Background: Angiotensin converting enzyme (ACE) inhibition exerts positive effects on the microvasculature of normotensive animals, although this concept is not universally accepted. Recently, ACE inhibitors have been suggested to be useful for rescue in peripheral ischemia. Methods: We investigated whether chronic treatment with the ACE inhibitor ramipril may have a positive impact on the defective healing response to ischemia that is typical of spontaneously hypertensive rats (SHR). Unilateral limb ischemia was induced in 20-week-old SHR by surgically removing the left femoral artery. Rats were allowed to regain consciousness and then were randomly allocated to treatment with ramipril (1 mg/kg body weight in drinking water) or vehicle for 28 days. Results: The SHR failed to develop reparative angiogenesis in response to ischemia, thus having inadequate perfusion recovery. Ramipril reduced both tail-cuff systolic blood pressure (180 ± 7 v 207 ± 2 mm Hg in the vehicle group at 28 days, P <.05) and intra-arterial mean blood pressure (115 ± 6 v 135 ± 5 mm Hg in the vehicle group, P <.05). These effects were associated with increased responsiveness to endothelium-dependent vasodilatation by acetylcholine. Treatment with ramipril did not influence muscular capillary and arteriole density but accelerated the rate of perfusion recovery, leading to complete healing within 28 days after surgery. Conclusions: These results indicate that ACE inhibition by ramipril may be useful for the treatment of peripheral vascular complications in hypertension.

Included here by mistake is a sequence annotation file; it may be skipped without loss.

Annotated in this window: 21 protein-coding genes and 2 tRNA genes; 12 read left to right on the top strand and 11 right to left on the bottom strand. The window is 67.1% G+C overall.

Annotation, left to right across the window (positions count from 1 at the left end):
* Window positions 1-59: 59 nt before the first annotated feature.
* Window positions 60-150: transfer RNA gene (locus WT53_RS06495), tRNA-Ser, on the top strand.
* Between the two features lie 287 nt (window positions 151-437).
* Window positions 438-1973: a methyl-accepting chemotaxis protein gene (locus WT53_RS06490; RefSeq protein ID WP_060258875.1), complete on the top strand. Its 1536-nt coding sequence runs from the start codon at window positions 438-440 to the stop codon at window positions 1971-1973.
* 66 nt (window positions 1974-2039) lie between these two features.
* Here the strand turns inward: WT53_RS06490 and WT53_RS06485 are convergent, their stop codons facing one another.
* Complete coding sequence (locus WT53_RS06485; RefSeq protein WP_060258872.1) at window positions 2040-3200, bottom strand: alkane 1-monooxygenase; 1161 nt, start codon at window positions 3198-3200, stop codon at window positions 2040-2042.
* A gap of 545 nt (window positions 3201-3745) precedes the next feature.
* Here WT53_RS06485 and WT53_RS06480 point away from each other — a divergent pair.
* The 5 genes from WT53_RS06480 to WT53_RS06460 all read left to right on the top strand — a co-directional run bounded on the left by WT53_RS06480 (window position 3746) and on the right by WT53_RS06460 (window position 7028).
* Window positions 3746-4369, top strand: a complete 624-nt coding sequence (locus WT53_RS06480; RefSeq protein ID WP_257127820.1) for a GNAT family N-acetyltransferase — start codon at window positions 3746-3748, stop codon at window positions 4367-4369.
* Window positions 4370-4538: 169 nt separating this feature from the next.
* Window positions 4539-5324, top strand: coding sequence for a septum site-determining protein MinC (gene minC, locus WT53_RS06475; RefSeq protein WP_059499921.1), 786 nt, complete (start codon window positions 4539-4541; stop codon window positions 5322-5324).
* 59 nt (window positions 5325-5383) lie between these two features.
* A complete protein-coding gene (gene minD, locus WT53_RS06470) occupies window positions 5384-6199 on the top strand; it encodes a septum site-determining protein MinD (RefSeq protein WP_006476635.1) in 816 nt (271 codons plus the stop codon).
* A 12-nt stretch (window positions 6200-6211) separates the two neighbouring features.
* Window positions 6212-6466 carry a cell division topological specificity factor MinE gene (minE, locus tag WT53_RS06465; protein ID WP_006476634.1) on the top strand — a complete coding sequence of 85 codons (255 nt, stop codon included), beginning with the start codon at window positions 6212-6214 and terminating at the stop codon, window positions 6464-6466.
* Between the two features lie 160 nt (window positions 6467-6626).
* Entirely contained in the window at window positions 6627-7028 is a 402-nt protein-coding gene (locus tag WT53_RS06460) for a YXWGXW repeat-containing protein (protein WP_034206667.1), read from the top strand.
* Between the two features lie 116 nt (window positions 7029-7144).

- ACE inhibitors
- Post-ischemic recovery
- Skeletal muscle
- Spontaneously hypertensive rats
ASJC Scopus subject areas
- Cardiology and Cardiovascular Medicine